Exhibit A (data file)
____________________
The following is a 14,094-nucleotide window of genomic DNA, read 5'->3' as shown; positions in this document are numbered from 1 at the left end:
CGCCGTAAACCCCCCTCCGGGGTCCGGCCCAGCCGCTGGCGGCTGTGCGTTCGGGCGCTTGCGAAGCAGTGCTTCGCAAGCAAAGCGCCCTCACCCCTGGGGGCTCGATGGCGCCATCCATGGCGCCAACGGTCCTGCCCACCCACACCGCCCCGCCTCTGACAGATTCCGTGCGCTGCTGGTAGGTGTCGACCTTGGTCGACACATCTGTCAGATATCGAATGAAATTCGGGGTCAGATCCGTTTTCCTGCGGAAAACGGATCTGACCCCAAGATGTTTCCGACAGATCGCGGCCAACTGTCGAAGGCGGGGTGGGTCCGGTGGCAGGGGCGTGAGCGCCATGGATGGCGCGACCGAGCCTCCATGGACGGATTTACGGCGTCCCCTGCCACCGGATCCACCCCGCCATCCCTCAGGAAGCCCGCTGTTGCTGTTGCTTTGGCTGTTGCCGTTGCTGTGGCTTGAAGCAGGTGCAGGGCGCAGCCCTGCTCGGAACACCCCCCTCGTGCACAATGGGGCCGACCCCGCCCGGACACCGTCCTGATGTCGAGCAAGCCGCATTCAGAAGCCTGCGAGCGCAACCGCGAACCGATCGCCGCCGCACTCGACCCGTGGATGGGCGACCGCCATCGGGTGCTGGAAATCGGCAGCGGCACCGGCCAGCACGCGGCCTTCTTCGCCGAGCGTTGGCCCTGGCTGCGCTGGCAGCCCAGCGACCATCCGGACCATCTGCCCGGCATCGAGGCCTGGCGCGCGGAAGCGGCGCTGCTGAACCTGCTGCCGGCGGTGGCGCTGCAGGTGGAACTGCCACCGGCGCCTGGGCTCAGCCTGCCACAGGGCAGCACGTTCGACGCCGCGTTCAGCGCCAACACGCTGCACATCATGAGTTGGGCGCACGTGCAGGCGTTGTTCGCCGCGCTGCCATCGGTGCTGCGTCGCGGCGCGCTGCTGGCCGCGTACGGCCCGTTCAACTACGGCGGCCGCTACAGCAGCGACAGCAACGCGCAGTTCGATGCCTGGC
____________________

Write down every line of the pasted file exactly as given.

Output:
The following is a 14,094-nucleotide window of genomic DNA, read 5'->3' as shown; positions in this document are numbered from 1 at the left end:
CGCCGTAAACCCCCCTCCGGGGTCCGGCCCAGCCGCTGGCGGCTGTGCGTTCGGGCGCTTGCGAAGCAGTGCTTCGCAAGCAAAGCGCCCTCACCCCTGGGGGCTCGATGGCGCCATCCATGGCGCCAACGGTCCTGCCCACCCACACCGCCCCGCCTCTGACAGATTCCGTGCGCTGCTGGTAGGTGTCGACCTTGGTCGACACATCTGTCAGATATCGAATGAAATTCGGGGTCAGATCCGTTTTCCTGCGGAAAACGGATCTGACCCCAAGATGTTTCCGACAGATCGCGGCCAACTGTCGAAGGCGGGGTGGGTCCGGTGGCAGGGGCGTGAGCGCCATGGATGGCGCGACCGAGCCTCCATGGACGGATTTACGGCGTCCCCTGCCACCGGATCCACCCCGCCATCCCTCAGGAAGCCCGCTGTTGCTGTTGCTTTGGCTGTTGCCGTTGCTGTGGCTTGAAGCAGGTGCAGGGCGCAGCCCTGCTCGGAACACCCCCCTCGTGCACAATGGGGCCGACCCCGCCCGGACACCGTCCTGATGTCGAGCAAGCCGCATTCAGAAGCCTGCGAGCGCAACCGCGAACCGATCGCCGCCGCACTCGACCCGTGGATGGGCGACCGCCATCGGGTGCTGGAAATCGGCAGCGGCACCGGCCAGCACGCGGCCTTCTTCGCCGAGCGTTGGCCCTGGCTGCGCTGGCAGCCCAGCGACCATCCGGACCATCTGCCCGGCATCGAGGCCTGGCGCGCGGAAGCGGCGCTGCTGAACCTGCTGCCGGCGGTGGCGCTGCAGGTGGAACTGCCACCGGCGCCTGGGCTCAGCCTGCCACAGGGCAGCACGTTCGACGCCGCGTTCAGCGCCAACACGCTGCACATCATGAGTTGGGCGCACGTGCAGGCGTTGTTCGCCGCGCTGCCATCGGTGCTGCGTCGCGGCGCGCTGCTGGCCGCGTACGGCCCGTTCAACTACGGCGGCCGCTACAGCAGCGACAGCAACGCGCAGTTCGATGCCTGGC